D (you been drinkin’?)) I’m going Lou Williams on this one, mostly for the reasons above. Also, you expect Kyle Lowry to do at least a little ridiculous shit. Valanciunas is a good player, but the Wizards prefer letting guards tear them apart. It’s rarely a big guy who comes out of nowhere for a 30-point game.

C) DeRozan. In the first game between these teams this season, he led Toronto with 25 points and the Raptors won. In the second game, he fell three assists shy of a triple-double and the Raptors won. In the third game, he scored 23 points and hit the game-winner. To recap, he put up 63 points and a game-winner in three games against the Wizards this year. Easy choice on this one.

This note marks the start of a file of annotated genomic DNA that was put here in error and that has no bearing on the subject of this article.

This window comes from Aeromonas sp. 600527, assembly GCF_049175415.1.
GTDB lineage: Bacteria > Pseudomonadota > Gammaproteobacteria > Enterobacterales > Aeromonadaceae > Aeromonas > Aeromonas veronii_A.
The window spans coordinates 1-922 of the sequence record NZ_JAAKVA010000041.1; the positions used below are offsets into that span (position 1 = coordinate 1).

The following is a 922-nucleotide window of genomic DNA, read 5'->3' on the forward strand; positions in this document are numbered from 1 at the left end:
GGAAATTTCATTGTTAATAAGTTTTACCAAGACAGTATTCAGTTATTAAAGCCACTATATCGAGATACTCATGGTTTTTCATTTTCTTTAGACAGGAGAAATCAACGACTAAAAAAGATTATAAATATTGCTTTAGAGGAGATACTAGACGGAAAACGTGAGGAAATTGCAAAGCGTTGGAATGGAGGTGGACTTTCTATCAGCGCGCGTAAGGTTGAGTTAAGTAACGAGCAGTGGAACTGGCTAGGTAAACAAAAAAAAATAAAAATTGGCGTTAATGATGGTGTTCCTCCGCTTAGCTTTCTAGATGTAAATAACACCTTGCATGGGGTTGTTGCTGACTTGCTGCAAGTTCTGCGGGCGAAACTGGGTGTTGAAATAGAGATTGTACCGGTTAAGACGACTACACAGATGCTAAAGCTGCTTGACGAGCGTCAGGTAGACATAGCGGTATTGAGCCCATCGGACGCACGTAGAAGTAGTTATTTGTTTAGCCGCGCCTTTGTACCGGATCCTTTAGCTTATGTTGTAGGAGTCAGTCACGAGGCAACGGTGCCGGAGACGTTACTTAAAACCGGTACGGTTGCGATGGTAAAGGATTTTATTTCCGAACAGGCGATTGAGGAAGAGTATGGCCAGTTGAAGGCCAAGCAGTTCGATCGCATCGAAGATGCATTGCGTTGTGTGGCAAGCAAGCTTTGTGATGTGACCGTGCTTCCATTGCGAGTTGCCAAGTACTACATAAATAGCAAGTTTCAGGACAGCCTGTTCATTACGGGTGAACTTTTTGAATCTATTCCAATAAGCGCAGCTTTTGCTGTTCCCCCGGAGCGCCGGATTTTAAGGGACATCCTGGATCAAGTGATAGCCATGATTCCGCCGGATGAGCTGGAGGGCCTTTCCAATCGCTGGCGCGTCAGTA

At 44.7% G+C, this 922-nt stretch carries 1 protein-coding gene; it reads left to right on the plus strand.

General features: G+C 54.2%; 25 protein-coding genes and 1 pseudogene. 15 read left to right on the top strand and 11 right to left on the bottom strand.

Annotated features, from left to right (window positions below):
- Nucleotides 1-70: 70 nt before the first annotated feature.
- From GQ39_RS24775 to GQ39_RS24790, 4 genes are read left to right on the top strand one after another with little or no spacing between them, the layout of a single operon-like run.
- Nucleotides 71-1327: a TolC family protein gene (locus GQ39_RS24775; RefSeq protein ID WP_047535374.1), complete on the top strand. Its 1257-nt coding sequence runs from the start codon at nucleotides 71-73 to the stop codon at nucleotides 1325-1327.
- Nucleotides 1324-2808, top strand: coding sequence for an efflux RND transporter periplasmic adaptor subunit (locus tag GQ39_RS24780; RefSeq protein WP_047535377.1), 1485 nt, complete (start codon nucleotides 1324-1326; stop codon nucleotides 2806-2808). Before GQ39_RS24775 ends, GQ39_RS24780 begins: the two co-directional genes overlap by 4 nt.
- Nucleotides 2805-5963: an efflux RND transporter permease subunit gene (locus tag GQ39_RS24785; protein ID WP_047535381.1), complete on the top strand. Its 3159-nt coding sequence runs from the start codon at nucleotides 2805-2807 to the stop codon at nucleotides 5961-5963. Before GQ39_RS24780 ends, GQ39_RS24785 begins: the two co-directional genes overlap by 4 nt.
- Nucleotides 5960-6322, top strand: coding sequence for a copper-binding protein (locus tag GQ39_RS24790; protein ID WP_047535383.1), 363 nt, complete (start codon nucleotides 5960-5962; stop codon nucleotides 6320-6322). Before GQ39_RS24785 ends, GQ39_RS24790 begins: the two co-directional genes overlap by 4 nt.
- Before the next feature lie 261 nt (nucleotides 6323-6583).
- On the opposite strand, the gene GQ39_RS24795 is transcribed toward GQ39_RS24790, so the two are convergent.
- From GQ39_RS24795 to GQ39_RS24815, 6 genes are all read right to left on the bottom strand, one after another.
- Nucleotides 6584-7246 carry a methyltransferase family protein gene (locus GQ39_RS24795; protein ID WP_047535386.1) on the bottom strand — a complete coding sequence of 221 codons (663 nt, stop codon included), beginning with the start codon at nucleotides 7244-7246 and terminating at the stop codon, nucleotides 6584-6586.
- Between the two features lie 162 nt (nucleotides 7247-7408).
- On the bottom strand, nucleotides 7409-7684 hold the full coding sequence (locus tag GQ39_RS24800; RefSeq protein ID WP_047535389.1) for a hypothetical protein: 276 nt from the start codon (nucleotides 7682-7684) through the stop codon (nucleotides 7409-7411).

The outcome of this series depends mostly upon keeping Jonas Valanciunas’ production at center below league average. On the surface, that may seem like an easy task, since he was almost rendered useless in the regular season series against the Wizards (7 ppg and 5.3 rpg). But the Wiz give up a PER of 17.8 to opposing centers, the highest for any position. Valanciunas is in the midst of his best season as a pro, ranking 13th in the entire association in win shares per 48 minutes (.189). It is a must that the Wizards not allow him to have his signature breakout performance in this opening-round series.


Because of past traumatic experiences, Lou Williams terrifies me. The Sixth Man of the Year candidate has been feasting on Washington throughout his nine-year career. In 34 career games against the Wizards, Williams has averaged 13.6 points per game and shot 42 percent on 3-pointers. Only versus Golden State (43%) has Lou shot better on 3s, but in 19 fewer games.